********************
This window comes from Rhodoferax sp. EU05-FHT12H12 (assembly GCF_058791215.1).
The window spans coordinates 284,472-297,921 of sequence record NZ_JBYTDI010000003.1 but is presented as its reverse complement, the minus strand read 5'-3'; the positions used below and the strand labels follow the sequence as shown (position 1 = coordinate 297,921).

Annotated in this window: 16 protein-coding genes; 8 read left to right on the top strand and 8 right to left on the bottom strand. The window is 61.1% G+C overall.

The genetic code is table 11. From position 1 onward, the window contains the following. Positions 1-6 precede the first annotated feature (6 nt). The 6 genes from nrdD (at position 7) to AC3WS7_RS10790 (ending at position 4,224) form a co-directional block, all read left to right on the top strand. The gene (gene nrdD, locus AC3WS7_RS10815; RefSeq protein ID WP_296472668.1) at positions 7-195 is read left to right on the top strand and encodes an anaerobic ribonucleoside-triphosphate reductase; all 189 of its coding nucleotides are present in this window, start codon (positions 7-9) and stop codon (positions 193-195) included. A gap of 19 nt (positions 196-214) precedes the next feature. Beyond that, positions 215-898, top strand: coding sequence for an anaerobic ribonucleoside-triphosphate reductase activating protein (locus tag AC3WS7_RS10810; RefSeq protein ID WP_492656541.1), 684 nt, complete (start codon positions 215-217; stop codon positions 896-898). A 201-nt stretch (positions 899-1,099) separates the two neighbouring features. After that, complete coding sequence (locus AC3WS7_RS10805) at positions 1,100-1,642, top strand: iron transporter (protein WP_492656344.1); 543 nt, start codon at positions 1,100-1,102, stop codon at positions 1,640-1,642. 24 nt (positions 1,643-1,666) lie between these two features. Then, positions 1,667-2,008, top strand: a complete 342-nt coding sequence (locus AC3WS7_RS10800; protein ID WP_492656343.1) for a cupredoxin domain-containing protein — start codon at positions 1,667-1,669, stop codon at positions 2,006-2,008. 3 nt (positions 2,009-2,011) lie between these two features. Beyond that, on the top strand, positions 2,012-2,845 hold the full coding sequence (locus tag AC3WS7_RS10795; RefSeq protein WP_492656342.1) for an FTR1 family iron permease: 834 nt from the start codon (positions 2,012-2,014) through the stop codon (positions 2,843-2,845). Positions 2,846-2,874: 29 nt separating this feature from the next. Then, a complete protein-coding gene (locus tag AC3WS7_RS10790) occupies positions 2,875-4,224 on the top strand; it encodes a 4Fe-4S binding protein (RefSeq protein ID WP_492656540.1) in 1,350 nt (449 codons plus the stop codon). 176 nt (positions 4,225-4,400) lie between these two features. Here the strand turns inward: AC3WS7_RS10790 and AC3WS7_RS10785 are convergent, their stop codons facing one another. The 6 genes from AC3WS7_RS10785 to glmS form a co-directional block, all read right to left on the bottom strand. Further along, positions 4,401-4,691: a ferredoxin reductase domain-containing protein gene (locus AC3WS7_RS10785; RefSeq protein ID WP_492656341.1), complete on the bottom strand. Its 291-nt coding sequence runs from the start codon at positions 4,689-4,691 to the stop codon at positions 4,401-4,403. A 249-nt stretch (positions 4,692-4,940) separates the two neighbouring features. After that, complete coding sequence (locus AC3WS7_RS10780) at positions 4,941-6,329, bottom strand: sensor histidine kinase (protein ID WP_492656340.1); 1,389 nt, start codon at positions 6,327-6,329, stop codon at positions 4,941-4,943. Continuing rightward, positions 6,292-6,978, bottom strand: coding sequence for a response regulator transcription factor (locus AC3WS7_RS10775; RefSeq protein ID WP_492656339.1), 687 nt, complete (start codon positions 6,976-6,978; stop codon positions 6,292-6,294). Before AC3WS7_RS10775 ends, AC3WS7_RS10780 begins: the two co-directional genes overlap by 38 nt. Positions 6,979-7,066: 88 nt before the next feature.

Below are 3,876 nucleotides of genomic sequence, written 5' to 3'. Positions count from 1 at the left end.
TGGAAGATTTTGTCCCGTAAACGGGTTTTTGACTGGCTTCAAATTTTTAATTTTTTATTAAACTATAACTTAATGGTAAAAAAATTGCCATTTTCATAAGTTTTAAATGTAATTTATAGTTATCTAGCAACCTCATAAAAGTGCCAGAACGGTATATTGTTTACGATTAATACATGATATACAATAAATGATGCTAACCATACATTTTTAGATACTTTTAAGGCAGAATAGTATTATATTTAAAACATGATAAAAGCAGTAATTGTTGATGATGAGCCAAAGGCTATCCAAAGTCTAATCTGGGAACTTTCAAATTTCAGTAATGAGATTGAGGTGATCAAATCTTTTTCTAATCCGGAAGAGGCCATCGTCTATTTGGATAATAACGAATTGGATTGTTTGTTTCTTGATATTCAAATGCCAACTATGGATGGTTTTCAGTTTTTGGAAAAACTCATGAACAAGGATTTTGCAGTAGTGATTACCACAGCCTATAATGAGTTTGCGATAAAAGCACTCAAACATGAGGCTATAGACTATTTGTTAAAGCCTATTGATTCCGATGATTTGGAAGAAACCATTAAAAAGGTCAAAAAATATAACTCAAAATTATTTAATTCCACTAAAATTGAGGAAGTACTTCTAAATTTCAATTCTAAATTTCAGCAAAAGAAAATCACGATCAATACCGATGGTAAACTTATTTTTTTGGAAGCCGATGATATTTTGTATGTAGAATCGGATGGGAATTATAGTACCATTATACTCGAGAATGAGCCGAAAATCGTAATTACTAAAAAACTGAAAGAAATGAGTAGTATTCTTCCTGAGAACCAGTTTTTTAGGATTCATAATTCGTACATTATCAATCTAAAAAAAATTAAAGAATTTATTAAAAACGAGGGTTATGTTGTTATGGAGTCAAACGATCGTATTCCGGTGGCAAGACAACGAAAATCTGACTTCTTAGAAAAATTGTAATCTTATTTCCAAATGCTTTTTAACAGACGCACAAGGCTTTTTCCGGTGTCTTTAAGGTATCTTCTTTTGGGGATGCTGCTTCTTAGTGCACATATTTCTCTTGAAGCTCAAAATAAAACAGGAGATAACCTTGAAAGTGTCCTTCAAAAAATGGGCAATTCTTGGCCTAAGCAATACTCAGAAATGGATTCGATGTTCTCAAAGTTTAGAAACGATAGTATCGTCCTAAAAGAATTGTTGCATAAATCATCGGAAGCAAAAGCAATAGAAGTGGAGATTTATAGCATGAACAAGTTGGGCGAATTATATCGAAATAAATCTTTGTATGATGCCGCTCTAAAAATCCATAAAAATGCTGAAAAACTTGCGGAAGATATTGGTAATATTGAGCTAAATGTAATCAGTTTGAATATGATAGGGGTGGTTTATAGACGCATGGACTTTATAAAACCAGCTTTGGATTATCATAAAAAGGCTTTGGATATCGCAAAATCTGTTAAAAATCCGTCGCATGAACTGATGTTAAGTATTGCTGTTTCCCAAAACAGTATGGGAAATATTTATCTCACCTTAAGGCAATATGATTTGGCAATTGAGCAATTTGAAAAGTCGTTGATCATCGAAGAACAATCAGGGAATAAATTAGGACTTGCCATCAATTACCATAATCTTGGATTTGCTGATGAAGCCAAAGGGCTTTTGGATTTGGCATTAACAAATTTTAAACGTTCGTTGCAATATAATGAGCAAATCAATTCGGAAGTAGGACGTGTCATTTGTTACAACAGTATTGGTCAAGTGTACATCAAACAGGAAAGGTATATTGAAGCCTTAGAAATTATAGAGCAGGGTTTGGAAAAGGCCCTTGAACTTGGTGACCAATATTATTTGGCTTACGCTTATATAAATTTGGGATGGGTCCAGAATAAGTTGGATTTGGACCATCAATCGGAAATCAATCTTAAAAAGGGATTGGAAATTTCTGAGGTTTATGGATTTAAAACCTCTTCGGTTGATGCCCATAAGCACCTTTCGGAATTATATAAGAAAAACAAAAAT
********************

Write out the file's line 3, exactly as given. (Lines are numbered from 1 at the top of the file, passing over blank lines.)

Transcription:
Annotated in this window: 16 protein-coding genes; 8 read left to right on the top strand and 8 right to left on the bottom strand. The window is 61.1% G+C overall.